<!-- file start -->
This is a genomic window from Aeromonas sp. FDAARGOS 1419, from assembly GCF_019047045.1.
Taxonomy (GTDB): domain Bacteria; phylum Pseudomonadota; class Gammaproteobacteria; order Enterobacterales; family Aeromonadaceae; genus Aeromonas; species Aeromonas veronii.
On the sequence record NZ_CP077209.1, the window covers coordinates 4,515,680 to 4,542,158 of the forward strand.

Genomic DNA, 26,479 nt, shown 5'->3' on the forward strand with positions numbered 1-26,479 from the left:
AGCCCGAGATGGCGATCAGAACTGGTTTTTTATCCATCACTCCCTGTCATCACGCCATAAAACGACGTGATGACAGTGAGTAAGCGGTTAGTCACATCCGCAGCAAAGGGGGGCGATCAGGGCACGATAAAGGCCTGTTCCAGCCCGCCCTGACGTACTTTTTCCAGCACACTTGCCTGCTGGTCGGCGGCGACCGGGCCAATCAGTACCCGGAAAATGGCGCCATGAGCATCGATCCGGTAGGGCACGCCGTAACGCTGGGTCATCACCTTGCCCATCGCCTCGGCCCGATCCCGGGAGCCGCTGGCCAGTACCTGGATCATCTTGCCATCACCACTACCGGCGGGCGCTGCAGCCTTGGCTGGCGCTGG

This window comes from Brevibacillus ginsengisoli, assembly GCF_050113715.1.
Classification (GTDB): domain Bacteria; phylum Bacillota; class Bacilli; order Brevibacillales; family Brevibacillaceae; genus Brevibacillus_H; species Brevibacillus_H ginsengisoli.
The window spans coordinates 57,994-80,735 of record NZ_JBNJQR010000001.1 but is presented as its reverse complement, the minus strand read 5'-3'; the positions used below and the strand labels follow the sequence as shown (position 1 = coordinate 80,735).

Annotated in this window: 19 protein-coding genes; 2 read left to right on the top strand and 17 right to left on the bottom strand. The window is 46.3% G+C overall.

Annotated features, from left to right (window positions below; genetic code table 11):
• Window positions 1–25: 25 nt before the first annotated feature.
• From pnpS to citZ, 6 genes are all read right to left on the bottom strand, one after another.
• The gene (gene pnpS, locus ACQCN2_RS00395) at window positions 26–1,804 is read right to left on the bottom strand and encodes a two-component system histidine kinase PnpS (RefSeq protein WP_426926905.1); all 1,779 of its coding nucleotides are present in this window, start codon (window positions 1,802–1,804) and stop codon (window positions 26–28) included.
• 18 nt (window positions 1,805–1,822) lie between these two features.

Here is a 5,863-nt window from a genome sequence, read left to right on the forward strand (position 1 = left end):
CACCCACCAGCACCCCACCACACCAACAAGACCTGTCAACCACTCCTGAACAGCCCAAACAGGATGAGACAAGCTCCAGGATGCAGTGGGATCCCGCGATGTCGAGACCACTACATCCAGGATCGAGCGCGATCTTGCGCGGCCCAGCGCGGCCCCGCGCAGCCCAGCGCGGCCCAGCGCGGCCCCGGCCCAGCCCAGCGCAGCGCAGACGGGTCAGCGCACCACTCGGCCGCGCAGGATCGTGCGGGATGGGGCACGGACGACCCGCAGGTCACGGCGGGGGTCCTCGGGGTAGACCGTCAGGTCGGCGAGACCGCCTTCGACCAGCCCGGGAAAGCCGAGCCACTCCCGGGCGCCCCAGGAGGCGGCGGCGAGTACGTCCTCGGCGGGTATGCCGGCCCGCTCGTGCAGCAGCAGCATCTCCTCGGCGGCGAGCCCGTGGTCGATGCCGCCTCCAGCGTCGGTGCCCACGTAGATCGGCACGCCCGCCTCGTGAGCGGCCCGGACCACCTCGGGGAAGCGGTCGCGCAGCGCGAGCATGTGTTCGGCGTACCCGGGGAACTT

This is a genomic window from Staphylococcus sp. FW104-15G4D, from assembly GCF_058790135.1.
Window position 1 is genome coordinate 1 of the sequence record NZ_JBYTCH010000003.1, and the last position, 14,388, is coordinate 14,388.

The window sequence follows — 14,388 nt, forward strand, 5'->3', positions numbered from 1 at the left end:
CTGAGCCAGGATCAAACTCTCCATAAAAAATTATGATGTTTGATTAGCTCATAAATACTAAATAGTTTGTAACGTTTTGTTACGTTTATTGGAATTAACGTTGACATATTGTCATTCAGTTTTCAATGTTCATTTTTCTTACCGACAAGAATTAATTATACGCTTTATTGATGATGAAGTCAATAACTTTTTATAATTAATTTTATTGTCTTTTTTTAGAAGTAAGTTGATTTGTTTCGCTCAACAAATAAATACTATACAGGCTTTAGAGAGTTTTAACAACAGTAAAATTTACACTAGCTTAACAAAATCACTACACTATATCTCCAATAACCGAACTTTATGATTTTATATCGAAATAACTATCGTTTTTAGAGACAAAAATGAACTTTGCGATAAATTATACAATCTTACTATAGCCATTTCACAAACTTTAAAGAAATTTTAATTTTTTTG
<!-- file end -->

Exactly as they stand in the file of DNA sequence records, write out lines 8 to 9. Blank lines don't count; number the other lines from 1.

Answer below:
The window spans coordinates 57,994-80,735 of record NZ_JBNJQR010000001.1 but is presented as its reverse complement, the minus strand read 5'-3'; the positions used below and the strand labels follow the sequence as shown (position 1 = coordinate 80,735).

Annotated in this window: 19 protein-coding genes; 2 read left to right on the top strand and 17 right to left on the bottom strand. The window is 46.3% G+C overall.